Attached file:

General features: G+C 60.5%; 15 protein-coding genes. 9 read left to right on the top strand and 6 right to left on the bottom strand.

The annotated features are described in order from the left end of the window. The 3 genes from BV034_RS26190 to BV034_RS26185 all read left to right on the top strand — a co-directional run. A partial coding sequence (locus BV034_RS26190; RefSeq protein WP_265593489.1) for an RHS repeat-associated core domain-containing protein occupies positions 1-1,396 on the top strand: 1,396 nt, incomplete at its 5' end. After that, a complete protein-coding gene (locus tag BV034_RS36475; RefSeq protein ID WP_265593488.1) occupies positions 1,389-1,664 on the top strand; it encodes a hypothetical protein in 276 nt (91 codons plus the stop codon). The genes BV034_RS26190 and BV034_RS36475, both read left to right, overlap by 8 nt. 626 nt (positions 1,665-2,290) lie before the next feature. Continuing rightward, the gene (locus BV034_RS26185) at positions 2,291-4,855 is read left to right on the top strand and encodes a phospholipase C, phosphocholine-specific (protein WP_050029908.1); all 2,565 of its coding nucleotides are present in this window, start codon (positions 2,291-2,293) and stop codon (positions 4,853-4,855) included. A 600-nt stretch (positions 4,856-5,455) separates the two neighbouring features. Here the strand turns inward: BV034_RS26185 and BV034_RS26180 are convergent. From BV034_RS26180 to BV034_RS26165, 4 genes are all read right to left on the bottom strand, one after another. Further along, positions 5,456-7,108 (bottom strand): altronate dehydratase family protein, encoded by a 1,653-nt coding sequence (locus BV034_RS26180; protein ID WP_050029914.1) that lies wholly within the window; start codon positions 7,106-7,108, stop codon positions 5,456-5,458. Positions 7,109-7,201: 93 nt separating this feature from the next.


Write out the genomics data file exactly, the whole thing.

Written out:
General features: G+C 60.5%; 15 protein-coding genes. 9 read left to right on the top strand and 6 right to left on the bottom strand.

The annotated features are described in order from the left end of the window. The 3 genes from BV034_RS26190 to BV034_RS26185 all read left to right on the top strand — a co-directional run. A partial coding sequence (locus BV034_RS26190; RefSeq protein WP_265593489.1) for an RHS repeat-associated core domain-containing protein occupies positions 1-1,396 on the top strand: 1,396 nt, incomplete at its 5' end. After that, a complete protein-coding gene (locus tag BV034_RS36475; RefSeq protein ID WP_265593488.1) occupies positions 1,389-1,664 on the top strand; it encodes a hypothetical protein in 276 nt (91 codons plus the stop codon). The genes BV034_RS26190 and BV034_RS36475, both read left to right, overlap by 8 nt. 626 nt (positions 1,665-2,290) lie before the next feature. Continuing rightward, the gene (locus BV034_RS26185) at positions 2,291-4,855 is read left to right on the top strand and encodes a phospholipase C, phosphocholine-specific (protein WP_050029908.1); all 2,565 of its coding nucleotides are present in this window, start codon (positions 2,291-2,293) and stop codon (positions 4,853-4,855) included. A 600-nt stretch (positions 4,856-5,455) separates the two neighbouring features. Here the strand turns inward: BV034_RS26185 and BV034_RS26180 are convergent. From BV034_RS26180 to BV034_RS26165, 4 genes are all read right to left on the bottom strand, one after another. Further along, positions 5,456-7,108 (bottom strand): altronate dehydratase family protein, encoded by a 1,653-nt coding sequence (locus BV034_RS26180; protein ID WP_050029914.1) that lies wholly within the window; start codon positions 7,106-7,108, stop codon positions 5,456-5,458. Positions 7,109-7,201: 93 nt separating this feature from the next.